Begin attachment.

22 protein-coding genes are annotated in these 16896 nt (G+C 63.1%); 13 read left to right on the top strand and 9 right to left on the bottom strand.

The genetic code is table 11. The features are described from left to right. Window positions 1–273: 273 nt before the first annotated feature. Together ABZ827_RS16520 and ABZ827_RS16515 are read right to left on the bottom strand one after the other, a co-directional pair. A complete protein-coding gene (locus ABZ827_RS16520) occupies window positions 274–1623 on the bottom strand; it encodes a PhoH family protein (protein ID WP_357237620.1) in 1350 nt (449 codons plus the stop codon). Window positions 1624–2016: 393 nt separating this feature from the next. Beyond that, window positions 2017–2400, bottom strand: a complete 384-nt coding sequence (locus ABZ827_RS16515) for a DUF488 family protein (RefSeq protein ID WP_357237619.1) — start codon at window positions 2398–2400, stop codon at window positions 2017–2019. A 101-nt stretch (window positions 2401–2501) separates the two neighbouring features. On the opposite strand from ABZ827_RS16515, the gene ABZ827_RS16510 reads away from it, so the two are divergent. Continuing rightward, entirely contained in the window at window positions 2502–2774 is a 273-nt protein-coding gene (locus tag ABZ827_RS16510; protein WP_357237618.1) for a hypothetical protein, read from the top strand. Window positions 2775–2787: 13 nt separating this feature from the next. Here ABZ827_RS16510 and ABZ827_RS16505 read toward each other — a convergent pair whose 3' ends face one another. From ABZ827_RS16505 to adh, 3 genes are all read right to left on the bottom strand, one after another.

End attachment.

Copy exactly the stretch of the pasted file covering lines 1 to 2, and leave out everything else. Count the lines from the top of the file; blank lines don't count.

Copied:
22 protein-coding genes are annotated in these 16896 nt (G+C 63.1%); 13 read left to right on the top strand and 9 right to left on the bottom strand.

The genetic code is table 11. The features are described from left to right. Window positions 1–273: 273 nt before the first annotated feature. Together ABZ827_RS16520 and ABZ827_RS16515 are read right to left on the bottom strand one after the other, a co-directional pair. A complete protein-coding gene (locus ABZ827_RS16520) occupies window positions 274–1623 on the bottom strand; it encodes a PhoH family protein (protein ID WP_357237620.1) in 1350 nt (449 codons plus the stop codon). Window positions 1624–2016: 393 nt separating this feature from the next. Beyond that, window positions 2017–2400, bottom strand: a complete 384-nt coding sequence (locus ABZ827_RS16515) for a DUF488 family protein (RefSeq protein ID WP_357237619.1) — start codon at window positions 2398–2400, stop codon at window positions 2017–2019. A 101-nt stretch (window positions 2401–2501) separates the two neighbouring features. On the opposite strand from ABZ827_RS16515, the gene ABZ827_RS16510 reads away from it, so the two are divergent. Continuing rightward, entirely contained in the window at window positions 2502–2774 is a 273-nt protein-coding gene (locus tag ABZ827_RS16510; protein WP_357237618.1) for a hypothetical protein, read from the top strand. Window positions 2775–2787: 13 nt separating this feature from the next. Here ABZ827_RS16510 and ABZ827_RS16505 read toward each other — a convergent pair whose 3' ends face one another. From ABZ827_RS16505 to adh, 3 genes are all read right to left on the bottom strand, one after another.